In Shakespeare's Romeo and Juliet, can be regarded as the most responsible for the deaths of the lovers? 

In Shakespeare's Romeo and Juliet, can be regarded as the most responsible for the deaths of the lovers?

 

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andrewnightingale eNotes educator| Certified Educator

The question is actually more difficult than it seems since there are so many factors one needs to consider in order to make a final determination. One should understand that the tragedy arose because of a number of unfortunate issues and events which all added to the drama.

In the first place, if there had been no feud between the two families, the tragedy might never have occurred, for it was the primary cause for all the succeeding events. It was because of this that our two star-crossed lovers had to meet in secret, Tybalt killed Mercutio, Romeo retaliated by killing Tybalt and Romeo was banished. Furthermore, the feud also led to friar Laurence marrying the two doomed lovers in secret in the hope that their marriage would lead to a resolution of the conflict between the two families.

It is, therefore, clear that all those involved in these circumstances were in some way or another complicit in the eventual suicide of the two infatuated youngsters, including themselves. They were much too impulsive and naive and quickly accepted whatever guidance they were given, especially by friar Laurence. The question, however, remains: who, out of all those involved, was most responsible?

Clearly, the one whose actions led directly to their demise should be seen as most complicit in this regard, and it seems as if friar Laurence is the most guilty. Firstly, he is the one who so easily acquiesced to Romeo's request for a marriage. Instead of advising against such an impulsive step, the friar naively assumed that it would act as an incentive for the warring families to realize the folly of their fight since love conquers all. He tells Romeo in Act 2, scene 3:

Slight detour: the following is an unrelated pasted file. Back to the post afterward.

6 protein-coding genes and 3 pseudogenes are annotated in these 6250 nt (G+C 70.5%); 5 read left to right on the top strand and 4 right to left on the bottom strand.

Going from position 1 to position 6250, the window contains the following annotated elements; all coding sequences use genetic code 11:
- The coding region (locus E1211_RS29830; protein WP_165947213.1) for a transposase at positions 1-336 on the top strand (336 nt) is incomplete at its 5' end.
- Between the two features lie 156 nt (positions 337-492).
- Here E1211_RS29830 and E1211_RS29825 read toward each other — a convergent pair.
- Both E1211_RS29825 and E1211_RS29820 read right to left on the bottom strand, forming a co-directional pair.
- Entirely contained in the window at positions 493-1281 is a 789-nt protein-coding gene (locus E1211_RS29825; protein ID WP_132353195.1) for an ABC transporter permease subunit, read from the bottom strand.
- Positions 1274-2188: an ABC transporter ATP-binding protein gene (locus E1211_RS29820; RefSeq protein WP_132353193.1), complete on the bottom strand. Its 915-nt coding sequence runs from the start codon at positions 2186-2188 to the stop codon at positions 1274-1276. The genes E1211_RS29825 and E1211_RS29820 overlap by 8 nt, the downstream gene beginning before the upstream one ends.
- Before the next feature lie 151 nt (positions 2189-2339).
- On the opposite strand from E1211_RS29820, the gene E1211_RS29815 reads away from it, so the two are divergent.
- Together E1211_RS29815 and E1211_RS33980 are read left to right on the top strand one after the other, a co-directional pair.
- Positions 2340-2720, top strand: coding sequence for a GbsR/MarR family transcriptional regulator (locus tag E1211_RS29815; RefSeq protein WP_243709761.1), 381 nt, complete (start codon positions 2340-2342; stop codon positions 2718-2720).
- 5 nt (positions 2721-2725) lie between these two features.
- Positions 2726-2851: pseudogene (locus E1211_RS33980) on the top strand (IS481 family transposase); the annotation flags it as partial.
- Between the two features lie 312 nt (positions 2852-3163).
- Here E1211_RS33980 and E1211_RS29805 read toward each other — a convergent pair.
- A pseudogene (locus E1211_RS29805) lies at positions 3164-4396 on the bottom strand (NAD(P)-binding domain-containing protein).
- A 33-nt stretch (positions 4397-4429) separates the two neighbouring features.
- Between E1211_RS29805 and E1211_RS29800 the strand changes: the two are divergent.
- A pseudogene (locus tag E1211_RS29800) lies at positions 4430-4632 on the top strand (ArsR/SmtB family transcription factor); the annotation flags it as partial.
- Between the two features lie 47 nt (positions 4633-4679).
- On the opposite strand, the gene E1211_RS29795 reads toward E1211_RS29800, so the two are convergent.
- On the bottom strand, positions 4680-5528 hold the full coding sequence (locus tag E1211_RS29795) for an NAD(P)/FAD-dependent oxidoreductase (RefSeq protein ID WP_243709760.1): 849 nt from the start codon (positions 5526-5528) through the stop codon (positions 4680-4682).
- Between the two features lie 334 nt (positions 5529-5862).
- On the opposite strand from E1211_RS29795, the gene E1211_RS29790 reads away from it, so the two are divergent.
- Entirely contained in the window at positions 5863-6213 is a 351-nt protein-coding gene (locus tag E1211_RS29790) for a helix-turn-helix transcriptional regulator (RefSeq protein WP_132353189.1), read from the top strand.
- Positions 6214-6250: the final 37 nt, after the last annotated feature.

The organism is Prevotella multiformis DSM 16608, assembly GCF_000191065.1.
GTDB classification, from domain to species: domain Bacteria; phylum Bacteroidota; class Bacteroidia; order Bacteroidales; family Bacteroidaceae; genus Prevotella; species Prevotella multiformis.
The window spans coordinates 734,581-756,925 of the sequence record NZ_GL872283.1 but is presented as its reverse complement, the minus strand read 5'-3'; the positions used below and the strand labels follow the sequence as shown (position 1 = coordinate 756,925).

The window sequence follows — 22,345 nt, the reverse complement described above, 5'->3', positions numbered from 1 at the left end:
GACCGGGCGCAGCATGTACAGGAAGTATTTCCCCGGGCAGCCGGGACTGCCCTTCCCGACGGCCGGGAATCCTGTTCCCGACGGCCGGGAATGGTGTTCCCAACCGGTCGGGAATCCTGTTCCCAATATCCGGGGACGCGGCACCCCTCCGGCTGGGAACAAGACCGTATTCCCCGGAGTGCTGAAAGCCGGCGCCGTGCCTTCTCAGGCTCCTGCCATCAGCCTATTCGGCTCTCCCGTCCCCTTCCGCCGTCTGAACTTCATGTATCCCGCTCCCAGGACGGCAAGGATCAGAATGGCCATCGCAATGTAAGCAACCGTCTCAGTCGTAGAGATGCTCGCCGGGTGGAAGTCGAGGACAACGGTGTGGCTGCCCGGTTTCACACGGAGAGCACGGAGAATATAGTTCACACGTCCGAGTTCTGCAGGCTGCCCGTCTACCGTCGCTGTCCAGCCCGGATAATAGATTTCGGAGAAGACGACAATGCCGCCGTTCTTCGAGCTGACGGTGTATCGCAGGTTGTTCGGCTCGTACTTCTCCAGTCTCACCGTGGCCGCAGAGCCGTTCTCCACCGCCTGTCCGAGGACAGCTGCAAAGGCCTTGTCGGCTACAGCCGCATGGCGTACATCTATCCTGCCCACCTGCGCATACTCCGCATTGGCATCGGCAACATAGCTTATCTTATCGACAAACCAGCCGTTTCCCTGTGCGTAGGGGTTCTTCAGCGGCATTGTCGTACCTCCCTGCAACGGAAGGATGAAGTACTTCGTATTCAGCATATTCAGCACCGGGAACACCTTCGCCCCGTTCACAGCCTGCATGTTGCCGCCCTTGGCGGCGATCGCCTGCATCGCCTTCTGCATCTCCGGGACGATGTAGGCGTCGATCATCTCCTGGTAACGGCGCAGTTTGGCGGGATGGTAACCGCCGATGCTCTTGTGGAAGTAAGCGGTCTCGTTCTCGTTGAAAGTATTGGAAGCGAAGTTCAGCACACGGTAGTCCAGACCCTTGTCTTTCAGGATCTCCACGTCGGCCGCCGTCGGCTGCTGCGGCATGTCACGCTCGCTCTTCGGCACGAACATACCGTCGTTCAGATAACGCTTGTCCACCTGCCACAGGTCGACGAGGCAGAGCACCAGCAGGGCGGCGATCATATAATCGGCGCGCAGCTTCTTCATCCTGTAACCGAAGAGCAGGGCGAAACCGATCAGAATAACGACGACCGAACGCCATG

But come, young waverer, come, go with me,
In one respect I'll thy assistant be;
For this alliance may so happy prove,
To turn your households' rancour to pure love.

His meddling, though, created more problems. 

Added to that, the friar's support for their illicit affair encouraged the two lovers and was most probably the reason why Romeo refused to engage Tybalt in a swordfight leading to Mercutio's fiery intervention and subsequent death. This, in turn, led to avenging his best friend's death and he killed Tybalt in a subsequent duel. He was then banished at the risk of death. 

Furthermore, it was the friar who told Juliet to drink a sleeping potion to fake her own death so that she could escape having to marry Paris. It would have been immoral for her to do so since she was already married to Romeo, and she obviously did not love Paris. The friar tells her in Act 4, scene 1:

Take thou this vial, being then in bed,
And this distilled liquor drink thou off;
When presently through all thy veins shall run
A cold and drowsy humour, for no pulse
Shall keep his native progress, but surcease:
No warmth, no breath, shall testify thou livest;
The roses in thy lips and cheeks shall fade
To paly ashes, thy eyes' windows fall,
Like death, when he shuts up the day of life;
Each part, deprived of supple government,
Shall, stiff and stark and cold, appear like death:
And in this borrow'd likeness of shrunk death
Thou shalt continue two and forty hours,
And then awake as from a pleasant sleep. 

This act brought about greater complications since Romeo did not receive the friar's urgent message about Juliet's true condition and he, believing that she was indeed dead, killed himself; she later did the same on discovering her love's corpse next to her.

The friar's actions truly epitomise the expression: 'The road to hell is paved with good intentions.' It was his desire to do good that directly led to the unfortunate deaths of both our inexperienced and impulsive lovers.

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Romeo and Juliet

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